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It is the fate of sequels to disappoint those who have waited for them;
and, my David having been left to kick his heels for more than a lustre
in the British Linen Company's office, must expect his late reappearance
to be greeted with hoots, if not with missiles. Yet, when I remember the
days of our explorations, I am not without hope. There should be left in
our native city some seed of the elect; some long-legged, hot-headed
youth must repeat to-day our dreams and wanderings of so many years ago;
he will relish the pleasure, which should have been ours, to follow
among named streets and numbered houses the country walks of David
Balfour, to identify Dean, and Silvermills, and Broughton, and Hope Park
and Pilrig, and poor old Lochend--if it still be standing, and the
Figgate Whins--if there be any of them left; or to push (on a long
holiday) so far afield as Gillane or the Bass. So, perhaps, his eye
shall be opened to behold the series of the generations, and he shall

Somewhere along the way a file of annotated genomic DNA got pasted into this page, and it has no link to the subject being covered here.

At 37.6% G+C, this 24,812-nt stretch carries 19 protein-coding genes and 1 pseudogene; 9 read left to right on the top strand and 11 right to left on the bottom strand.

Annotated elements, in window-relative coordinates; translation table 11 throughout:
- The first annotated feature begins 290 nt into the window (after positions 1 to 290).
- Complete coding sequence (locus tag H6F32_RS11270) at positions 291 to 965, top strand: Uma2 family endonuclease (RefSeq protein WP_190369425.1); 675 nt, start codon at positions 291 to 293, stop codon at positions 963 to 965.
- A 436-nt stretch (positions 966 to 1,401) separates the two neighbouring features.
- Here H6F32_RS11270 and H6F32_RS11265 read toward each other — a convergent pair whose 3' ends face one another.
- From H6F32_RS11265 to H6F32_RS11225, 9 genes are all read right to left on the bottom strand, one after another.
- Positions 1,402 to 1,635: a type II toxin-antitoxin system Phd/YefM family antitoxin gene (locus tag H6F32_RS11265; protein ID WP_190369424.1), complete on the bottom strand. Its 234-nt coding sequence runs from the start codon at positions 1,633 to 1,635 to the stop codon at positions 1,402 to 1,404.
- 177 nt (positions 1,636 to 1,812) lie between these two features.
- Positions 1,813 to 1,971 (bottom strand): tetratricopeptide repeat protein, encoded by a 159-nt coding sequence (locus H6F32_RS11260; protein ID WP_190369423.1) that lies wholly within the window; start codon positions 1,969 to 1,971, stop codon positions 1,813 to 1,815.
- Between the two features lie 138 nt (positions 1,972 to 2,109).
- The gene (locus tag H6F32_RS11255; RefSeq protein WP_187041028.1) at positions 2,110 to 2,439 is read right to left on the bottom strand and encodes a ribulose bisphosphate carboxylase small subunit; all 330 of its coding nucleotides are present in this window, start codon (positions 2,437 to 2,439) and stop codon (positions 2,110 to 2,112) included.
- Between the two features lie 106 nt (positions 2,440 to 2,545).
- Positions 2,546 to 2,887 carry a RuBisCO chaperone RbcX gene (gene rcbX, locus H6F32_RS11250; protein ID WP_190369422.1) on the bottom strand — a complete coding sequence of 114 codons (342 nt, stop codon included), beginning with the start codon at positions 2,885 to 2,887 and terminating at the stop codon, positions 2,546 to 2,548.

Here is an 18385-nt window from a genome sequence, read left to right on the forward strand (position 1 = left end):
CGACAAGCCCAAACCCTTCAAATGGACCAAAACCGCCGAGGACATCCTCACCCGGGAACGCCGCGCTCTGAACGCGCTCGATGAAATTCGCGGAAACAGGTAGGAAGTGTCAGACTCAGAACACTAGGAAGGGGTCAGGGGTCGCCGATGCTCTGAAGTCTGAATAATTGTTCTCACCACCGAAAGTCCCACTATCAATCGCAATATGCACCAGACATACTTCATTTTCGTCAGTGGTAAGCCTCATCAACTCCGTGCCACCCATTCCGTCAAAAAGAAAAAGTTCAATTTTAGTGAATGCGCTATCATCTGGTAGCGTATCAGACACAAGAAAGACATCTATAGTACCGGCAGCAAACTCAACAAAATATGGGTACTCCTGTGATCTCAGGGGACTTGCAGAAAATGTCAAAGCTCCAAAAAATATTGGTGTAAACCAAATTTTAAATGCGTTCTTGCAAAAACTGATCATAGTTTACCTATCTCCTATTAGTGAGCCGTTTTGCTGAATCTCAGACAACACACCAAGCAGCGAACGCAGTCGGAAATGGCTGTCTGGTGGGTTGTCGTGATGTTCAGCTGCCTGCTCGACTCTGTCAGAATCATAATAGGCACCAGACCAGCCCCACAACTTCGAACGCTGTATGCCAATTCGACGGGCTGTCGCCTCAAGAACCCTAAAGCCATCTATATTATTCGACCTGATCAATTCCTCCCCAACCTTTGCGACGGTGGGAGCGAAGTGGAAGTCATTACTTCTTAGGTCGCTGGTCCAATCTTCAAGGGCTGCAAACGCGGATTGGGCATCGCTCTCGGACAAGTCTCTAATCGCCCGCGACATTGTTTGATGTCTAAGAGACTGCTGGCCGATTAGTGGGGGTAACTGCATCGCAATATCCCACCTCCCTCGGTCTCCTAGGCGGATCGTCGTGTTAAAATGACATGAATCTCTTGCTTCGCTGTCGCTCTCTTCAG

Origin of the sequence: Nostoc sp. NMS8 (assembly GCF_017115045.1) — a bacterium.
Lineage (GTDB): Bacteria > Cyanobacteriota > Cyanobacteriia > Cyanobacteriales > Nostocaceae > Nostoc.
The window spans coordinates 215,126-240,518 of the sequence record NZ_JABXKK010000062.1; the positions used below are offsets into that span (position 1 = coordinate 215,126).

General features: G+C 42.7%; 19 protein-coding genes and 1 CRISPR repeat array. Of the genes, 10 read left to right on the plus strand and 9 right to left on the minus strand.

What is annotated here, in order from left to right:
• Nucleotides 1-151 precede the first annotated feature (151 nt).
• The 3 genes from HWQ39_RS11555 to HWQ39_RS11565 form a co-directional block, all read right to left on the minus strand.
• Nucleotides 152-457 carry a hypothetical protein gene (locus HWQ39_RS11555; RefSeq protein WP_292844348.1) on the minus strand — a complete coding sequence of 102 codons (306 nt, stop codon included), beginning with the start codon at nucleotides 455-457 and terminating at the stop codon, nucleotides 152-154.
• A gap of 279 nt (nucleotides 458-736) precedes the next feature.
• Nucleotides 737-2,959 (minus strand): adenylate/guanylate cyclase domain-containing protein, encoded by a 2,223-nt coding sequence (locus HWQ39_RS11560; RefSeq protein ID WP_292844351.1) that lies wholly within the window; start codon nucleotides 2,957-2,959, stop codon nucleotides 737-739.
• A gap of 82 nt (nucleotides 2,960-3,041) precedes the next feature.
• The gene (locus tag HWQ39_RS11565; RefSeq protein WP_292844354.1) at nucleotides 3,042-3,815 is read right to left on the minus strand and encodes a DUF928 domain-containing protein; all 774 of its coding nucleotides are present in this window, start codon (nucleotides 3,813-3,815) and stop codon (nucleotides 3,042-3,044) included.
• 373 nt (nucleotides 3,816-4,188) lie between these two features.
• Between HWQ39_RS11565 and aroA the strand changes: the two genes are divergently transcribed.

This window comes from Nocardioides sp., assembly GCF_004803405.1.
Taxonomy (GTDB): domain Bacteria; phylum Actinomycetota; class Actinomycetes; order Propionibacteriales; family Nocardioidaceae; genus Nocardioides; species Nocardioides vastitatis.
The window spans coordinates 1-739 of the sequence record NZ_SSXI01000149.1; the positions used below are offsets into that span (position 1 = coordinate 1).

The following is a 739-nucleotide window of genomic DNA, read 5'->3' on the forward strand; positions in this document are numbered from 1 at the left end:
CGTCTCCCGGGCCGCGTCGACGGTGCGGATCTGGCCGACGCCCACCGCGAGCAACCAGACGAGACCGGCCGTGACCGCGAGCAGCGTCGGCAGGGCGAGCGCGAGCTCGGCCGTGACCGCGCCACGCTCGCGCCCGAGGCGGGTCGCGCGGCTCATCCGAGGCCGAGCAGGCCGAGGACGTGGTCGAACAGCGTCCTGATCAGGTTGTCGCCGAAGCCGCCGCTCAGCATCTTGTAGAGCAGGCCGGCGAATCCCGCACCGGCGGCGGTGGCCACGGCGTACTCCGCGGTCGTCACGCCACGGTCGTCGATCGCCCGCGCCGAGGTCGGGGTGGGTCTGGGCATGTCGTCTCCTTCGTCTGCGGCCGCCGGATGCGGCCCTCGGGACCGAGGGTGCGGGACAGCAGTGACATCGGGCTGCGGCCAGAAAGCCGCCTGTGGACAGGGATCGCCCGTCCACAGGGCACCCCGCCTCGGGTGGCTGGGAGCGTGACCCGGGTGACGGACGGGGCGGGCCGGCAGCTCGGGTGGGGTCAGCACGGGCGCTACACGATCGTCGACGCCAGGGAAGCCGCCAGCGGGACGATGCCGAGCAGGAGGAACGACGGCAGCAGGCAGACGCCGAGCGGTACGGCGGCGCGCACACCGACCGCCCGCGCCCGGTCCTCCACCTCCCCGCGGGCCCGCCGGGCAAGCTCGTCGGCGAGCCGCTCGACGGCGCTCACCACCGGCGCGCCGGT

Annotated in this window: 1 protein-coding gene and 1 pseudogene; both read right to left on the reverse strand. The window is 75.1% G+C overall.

weigh with surprise his momentous and nugatory gift of life.

You are still--as when first I saw, as when I last addressed you--in the
venerable city which I must always think of as my home. And I have come
so far; and the sights and thoughts of my youth pursue me; and I see
like a vision the youth of my father, and of his father, and the whole
stream of lives flowing down there, far in the north, with the sound of
laughter and tears, to cast me out in the end, as by a sudden freshet,
on those ultimate islands. And I admire and bow my head before the
romance of destiny.



Robert Louis Stevenson

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